GUEST ROOM | Continue to Challenge Close-Mindedness at Cornell

On May 1, the Cornell University College Republicans hosted former Vice President Dick Cheney on campus for a lecture and question-and-answer session that was co-sponsored by Young America’s Foundation, a national conservative youth organization. Despite repeated attempts by a group of students and faculty members to prevent the event from occurring as planned, the College Republicans successfully organized a once-in-a-lifetime opportunity for nearly 550 interested students and community members to hear from one of the most consequential conservative leaders in recent history. Vice President Cheney delivered wide-ranging remarks, addressing topics such as his justification for the U.S. invasion of Iraq, the U.S. enhanced interrogation program and the Iran nuclear deal, among others. These were all topics that were at the top of mind for those attending the event, as the questions were submitted directly by the public and posed to Cheney verbatim. The majority of audience members were respectful and clearly interested in hearing Cheney’s point of view.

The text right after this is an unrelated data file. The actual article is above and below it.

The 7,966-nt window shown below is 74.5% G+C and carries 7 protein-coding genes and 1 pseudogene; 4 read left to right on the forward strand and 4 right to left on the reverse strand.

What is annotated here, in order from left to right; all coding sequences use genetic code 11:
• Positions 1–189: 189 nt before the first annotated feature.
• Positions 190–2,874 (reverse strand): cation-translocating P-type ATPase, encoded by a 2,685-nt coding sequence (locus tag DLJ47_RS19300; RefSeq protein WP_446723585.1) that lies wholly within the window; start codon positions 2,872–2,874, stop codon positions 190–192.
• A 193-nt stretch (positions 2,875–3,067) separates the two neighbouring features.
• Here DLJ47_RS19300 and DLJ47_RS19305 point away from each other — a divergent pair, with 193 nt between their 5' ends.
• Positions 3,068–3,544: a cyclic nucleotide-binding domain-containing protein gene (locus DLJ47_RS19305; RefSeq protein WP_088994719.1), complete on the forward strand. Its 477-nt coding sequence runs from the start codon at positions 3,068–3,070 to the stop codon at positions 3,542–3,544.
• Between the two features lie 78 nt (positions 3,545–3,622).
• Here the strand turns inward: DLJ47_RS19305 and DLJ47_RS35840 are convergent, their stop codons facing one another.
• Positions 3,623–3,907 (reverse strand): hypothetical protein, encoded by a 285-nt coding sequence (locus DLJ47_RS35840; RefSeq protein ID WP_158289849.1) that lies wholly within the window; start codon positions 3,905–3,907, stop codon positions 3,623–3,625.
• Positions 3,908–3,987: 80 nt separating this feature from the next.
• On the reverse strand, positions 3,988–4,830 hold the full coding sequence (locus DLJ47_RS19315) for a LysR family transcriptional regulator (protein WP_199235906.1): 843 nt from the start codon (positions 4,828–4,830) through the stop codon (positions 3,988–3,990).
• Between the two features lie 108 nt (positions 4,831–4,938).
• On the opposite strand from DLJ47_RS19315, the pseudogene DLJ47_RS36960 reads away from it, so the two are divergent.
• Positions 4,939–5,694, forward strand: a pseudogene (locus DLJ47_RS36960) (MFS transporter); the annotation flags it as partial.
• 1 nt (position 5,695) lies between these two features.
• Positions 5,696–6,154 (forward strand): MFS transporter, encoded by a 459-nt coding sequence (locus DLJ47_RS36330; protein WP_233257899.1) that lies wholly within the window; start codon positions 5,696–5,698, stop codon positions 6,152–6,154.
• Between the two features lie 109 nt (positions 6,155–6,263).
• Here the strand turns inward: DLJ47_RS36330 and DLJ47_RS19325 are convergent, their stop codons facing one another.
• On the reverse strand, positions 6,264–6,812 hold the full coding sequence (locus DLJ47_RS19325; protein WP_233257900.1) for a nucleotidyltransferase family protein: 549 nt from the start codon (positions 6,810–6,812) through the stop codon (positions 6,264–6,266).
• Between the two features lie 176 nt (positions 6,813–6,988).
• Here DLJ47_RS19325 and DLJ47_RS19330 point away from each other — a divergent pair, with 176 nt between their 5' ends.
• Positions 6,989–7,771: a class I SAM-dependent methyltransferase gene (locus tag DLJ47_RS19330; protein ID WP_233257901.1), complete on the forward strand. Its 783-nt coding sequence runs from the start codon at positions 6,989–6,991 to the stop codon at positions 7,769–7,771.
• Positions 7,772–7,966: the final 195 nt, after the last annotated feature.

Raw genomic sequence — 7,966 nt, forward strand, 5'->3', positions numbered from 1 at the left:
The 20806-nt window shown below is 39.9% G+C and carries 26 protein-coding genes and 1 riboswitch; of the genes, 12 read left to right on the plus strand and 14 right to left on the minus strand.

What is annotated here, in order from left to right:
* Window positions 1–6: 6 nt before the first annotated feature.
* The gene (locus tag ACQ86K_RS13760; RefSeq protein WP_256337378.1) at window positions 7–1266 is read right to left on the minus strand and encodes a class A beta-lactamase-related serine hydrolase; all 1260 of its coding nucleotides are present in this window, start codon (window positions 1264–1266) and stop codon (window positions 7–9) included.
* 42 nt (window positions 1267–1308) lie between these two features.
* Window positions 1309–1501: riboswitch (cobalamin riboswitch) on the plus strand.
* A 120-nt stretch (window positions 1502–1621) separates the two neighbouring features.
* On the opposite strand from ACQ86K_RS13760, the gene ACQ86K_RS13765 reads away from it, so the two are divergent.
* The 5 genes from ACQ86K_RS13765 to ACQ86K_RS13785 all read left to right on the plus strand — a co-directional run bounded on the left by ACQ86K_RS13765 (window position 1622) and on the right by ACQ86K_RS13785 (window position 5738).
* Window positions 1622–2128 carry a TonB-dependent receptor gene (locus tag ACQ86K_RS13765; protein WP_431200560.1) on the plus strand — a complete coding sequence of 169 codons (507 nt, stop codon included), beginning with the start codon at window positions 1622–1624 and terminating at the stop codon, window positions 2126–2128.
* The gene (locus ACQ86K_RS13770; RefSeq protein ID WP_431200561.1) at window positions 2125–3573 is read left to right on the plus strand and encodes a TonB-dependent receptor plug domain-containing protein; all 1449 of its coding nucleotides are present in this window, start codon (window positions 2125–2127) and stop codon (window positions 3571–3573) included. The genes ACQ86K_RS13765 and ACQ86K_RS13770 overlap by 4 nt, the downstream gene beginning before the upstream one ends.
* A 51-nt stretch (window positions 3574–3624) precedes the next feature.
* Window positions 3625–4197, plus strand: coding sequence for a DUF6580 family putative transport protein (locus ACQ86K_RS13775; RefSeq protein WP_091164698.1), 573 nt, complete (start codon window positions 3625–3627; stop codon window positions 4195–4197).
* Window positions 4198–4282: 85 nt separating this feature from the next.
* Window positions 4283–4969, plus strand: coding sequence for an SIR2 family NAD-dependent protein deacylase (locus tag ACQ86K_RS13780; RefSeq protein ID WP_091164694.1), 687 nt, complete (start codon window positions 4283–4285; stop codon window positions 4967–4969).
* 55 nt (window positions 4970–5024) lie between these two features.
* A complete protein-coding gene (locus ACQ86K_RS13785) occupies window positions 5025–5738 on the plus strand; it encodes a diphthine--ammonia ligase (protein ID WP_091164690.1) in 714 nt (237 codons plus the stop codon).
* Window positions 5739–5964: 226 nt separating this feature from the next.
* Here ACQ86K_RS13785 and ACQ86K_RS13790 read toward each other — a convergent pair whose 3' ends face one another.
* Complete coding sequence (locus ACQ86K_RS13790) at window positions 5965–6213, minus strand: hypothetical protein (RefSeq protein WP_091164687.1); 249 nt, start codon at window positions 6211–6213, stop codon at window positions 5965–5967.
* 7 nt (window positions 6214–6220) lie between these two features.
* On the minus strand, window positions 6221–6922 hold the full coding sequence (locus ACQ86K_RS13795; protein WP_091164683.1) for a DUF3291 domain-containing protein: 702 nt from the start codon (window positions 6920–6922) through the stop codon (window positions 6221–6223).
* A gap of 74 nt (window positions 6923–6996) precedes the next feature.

Gun Control Elicits Safety Concerns

This is the third and final part of a series of articles examining gun control at Cornell, in the United States and in countries around the world.

Cornell is a safe place to be — at least it appears that way. Isolated in Upstate New York, it is removed from the violence typically associated with cities. But how safe is Cornell?
Isolation does not necessarily guarantee safety. In 1983, a gunman murdered two students in their dormitory room, slipping into the dormitory unnoticed with a rifle. Two years ago, a white Cornell student stabbed a black student from Union College in a racially motivated hate crime.